Territory Stories

The Centralian advocate Tue 26 Feb 2013



The Centralian advocate Tue 26 Feb 2013


Centralian Advocate; NewspaperNT




This publication contains may contain links to external sites. These external sites may no longer be active.




Community newspapers -- Northern Territory -- Alice Springs; Tennant Creek (N.T.) -- Newspapers; Alice Springs (N.T.) -- Newspapers.; Australia, Central -- Newspapers

Publisher name

Nationwide News Pty. Limited

Place of publication

Alice Springs

File type



Copyright. Made available by the publisher under licence.

Copyright owner

Nationwide News Pty. Limited



Parent handle


Citation address


Page content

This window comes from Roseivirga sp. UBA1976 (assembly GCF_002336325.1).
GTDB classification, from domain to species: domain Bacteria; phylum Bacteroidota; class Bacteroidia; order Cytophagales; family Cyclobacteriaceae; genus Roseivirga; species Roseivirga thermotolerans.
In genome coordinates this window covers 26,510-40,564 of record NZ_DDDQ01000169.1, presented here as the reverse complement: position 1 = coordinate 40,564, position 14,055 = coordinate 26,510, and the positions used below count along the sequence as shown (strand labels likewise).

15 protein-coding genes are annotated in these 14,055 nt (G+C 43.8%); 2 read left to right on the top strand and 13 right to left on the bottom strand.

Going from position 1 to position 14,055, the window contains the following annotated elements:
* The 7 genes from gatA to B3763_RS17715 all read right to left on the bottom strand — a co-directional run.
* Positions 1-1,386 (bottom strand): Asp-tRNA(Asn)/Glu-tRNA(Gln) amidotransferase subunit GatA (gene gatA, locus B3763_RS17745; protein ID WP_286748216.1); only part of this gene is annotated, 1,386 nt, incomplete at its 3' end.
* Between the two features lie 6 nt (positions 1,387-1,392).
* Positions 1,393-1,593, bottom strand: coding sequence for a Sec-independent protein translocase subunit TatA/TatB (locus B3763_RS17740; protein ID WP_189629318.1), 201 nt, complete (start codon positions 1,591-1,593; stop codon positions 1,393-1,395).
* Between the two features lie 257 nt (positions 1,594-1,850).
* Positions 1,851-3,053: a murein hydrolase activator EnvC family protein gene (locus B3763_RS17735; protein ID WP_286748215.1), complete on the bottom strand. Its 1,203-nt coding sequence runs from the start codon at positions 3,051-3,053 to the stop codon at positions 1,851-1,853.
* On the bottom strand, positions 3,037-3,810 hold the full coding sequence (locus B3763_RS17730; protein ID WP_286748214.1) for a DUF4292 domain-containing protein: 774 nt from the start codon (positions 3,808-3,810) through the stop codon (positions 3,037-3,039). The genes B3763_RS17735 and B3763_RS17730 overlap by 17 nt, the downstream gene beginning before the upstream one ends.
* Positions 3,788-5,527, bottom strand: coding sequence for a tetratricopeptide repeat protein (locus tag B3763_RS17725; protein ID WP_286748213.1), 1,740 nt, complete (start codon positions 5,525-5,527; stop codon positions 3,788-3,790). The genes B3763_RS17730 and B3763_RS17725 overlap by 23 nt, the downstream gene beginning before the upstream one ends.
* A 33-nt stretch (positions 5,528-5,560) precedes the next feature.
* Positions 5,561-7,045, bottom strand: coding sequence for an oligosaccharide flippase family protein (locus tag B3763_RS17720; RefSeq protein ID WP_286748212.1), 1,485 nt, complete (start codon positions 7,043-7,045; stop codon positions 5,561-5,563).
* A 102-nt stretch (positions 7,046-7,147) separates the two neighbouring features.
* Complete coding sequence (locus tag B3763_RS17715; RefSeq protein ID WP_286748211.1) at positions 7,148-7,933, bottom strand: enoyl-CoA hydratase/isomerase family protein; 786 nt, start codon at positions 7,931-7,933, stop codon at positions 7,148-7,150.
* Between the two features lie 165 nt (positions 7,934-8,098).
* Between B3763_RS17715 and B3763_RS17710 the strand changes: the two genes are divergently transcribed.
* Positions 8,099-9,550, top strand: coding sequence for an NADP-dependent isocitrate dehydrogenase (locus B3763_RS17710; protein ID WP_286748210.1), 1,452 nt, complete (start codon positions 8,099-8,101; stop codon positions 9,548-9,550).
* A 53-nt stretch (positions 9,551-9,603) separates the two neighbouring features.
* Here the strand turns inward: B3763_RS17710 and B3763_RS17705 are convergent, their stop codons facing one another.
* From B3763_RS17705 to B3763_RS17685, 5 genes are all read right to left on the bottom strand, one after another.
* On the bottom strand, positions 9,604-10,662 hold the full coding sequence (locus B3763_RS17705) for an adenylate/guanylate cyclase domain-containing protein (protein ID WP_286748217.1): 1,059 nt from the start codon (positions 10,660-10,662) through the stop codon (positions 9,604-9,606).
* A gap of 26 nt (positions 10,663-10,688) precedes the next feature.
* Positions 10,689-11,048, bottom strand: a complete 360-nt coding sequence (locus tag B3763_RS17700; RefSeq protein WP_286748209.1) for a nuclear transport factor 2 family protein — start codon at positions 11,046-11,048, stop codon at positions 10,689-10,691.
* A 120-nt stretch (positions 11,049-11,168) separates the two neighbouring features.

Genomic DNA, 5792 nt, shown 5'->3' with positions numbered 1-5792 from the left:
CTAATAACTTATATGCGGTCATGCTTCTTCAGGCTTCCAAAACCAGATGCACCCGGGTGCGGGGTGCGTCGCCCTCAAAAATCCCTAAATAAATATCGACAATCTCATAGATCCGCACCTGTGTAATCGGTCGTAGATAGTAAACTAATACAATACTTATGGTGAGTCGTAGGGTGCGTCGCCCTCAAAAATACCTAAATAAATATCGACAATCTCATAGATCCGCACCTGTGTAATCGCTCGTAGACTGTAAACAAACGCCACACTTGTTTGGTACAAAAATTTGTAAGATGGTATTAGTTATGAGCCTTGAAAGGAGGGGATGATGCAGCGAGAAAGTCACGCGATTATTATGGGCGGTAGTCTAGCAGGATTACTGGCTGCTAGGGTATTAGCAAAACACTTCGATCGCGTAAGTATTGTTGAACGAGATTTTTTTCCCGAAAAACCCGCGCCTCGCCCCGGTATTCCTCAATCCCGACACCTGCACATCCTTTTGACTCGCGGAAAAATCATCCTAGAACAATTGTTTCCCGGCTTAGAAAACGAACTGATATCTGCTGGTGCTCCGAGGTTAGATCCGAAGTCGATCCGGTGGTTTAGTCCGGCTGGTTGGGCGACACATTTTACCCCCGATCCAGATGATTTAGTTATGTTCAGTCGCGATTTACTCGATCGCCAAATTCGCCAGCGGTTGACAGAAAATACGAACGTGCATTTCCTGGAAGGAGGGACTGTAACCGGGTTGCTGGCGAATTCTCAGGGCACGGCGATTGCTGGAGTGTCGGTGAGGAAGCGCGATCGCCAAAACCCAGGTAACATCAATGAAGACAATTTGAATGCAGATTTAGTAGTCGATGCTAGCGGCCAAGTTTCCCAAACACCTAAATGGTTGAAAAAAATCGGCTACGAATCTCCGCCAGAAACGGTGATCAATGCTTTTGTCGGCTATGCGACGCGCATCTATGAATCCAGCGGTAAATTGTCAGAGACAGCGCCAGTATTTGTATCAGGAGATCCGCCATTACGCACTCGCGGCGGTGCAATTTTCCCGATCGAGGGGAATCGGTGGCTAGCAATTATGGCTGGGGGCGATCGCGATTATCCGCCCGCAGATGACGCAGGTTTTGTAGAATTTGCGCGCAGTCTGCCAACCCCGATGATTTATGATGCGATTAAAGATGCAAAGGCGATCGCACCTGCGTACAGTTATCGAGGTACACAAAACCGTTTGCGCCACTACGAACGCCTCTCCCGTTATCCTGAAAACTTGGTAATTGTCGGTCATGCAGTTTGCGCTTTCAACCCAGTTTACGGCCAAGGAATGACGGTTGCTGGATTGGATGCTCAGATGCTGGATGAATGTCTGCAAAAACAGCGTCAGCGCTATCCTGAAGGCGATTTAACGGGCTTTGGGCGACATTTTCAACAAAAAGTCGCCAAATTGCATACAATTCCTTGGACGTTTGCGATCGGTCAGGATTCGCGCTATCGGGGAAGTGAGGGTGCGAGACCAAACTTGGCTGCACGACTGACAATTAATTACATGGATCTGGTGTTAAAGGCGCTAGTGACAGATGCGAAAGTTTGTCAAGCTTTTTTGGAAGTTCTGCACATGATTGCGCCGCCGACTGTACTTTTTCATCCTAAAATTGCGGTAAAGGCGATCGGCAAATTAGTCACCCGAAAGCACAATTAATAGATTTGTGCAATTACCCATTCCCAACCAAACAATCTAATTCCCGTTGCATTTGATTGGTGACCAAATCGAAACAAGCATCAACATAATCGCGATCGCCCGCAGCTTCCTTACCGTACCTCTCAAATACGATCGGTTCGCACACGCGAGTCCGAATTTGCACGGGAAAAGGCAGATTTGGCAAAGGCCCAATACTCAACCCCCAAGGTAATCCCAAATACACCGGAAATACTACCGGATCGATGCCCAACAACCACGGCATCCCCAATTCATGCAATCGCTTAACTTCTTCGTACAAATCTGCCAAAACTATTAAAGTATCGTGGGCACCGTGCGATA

8 Centralian Advocate, Tuesday, February 26, 2013 P U B : C A D V D A T E : 2 6 -F E B -2 0 1 3 P A G E : 8 C O L O R : C M Y K Phone: (08) 8950 0500 Web: www.alicesprings.nt.gov.au Rex MooneyRex Mooney Chief Executive Ofcer A town like Alice p g p Australia Day, residents will As part of Clean Up domestic and green waste tobe able to deliver d reen Waste Processing 'acility the -andkll and (r 3oad '3&& of charge only onon Commonage 3 a Day - Sunday 3 March 2013.Clean Up Australia s to all vehicles (including This offer applies l or domestic vehicles).utility, commercial attresses, white goods, tyres,No televisions, ma ete or commercial waste willdemolition, concre more details please call thebe accepted. For landkll on .landkll on P AUS53A-*A DA: C-&A/ UP D'*-- 0''&3-A/ COMMUNITY NOTICE NEWS Real man versus wild John Howe hopes to beat a longstanding record when he undertakes the 379km run across the Simpson Desert Picture: SUPPLIED Steve Menzies ULTRAMARATHON runner John Howe is to challenge a 15-year-old record by running across the Simpson Desert. Pat Farmer, probably one of Australias best-known endurance athletes, was the inspiration for Johns record attempt. Farmer set the record in January 1998, beating the time he had set two years earlier. The 379km route from Alka Seltzer Bore to the Birdsville Hotel takes in two states and the Northern Territory, and crosses more than 1000 sand dunes. Howe plans to eclipse the former record of three days, eight hours, 37 minutes and eight seconds of nonstop running. I have done the work so it is just a matter of getting out there now, he said. A lot of people have run the route but not nonstop. Running nonstop is the hard part. I have been getting up at 1am and doing training then going to work and then doing more training after, so I am getting a couple of hours sleep a night. That should be good training. Howe will have a support team of about 20 people in up to 10 vehicles to make sure nothing goes askew during the run. He said it was important to have a support crew of that size as they are not able to drive 24 hours a day. Howe is no stranger to running long distances, with plenty of marathons and ultramarathons as well as several 100km-plus ultramarathons under his belt. Few others have enjoyed the experience in this elite sport. In 2011, and after nine days, Howe was leading the 660km Simpson Desert Ultramarathon by more than three hours when, for safety reasons, the event was cancelled owing to fires breaking out in the arid desert ahead of them. It was during the emergency dash to the western side of the desert that Howe decided he had to come back but this time it would be with Pat Farmers record in his sights. It will be no easy task at this time of year, as daytime temperatures could well be in excess of 40C and over 60C down on the baking red sand, he said. On top of gym sessions in heat and altitude chambers, I am currently running in excess of 270km per week in preparation. Growing up, Howe competed in many sports, mainly cross-country and mountain running, track and field events and pole vault. He raced A-grade motocross and supercross and spent some time in the US at the Olympic training centre in Lake Placid and competing in luge. More than 20 years experience and five years of stringent planning and preparation have him well-placed to achieve his goal. Howe trains extensively in the areas around the Hawkesbury region, northwest of Sydney where he lives with wife Tina, daughter Hayley, 7, and son Hayden, 5. A volunteer group will head to Central Australia next month to accompany Howe on his three-day desert run. More youth funding Sally Brooks THREE organisations running youth programs in remote Aboriginal communities in Central Australia have received another round of Federal Government funding. The MacDonnell Shire Council has received $4.5 million for the delivery of youth development services in nine communities between the years 2012 and 2014. N P Y W o m e n s Council has a Youth in Communities program in four communities, and has received $2.34 million for its work for the same two years. The Warlpiri Youth Development Aboriginal Corporation has been funded $667,000. The money has been awarded as part of a $100 million contribution, which is part of the Stronger Futures legislation. Indigenous Affairs M i n i s t e r J e n n y Macklin said that a recent evaluation of Youth in Communities showed a 50 per cent increase in participants in the program in the past year. This is a terrific program that is helping to transform young lives in the Northern Territory, Ms Macklin said. We know this program is not only popular with young people in remote communities, its also having a really positive impact. The evaluation of the program shows that participants are more engaged at school and with their peers, they are involving themselves more in cultural programs, sport and leadership activities, and are b e n e f i t i n g f r o m higher self-esteem. Popular cafe is back in business Nicolas McClintock at the refurbished cafe at the IAD Campus Picture: JUSTIN BRIERTY A WELL-KNOWN Alice Springs cafe that also provides indigenous training reopened under new ownership this week. Graynic Training Solutions has replaced Kwerralye Cafe at the IAD Campus, and owner Tim McClintock said they will now help teach a variety of other courses not just hospitality. They were fantastic courses before but they werent accredited, he said. Training has to be accredited nationally so people know they are getting a certain level of competency. Courses to be taught at or in conjunction with Graynic Training Solutions will include the Certificate III in Business Studies, numeracy, literacy and IT courses. The training will be done through IAD as our registered training organisation, he said. Once they get to a specific component, whether that be customer service or money handling, they will come into the cafe to gain practical experience. But Mr McClintock wants to assure loyal customers that the quality of food will remain the same. I was the business manager for Karen Sheldon in 2011, and I was responsible for building this cafe, he said. Ive re-employed the same head chef, Keang, who I hired in 2011, so it will be the same quality of food. The popular cafes menu will include homemade sweets, gourmet salads, biscuits, pies, sausage rolls and quiches. As part of the renovations, Mr McClintock has increased the seating capacity from 50 to 75 people and added a 100-seat function room. Graynic Training Solutions will also be providing catering for parties, and bulk cooking for remote Aboriginal communities supervised by nutritionists.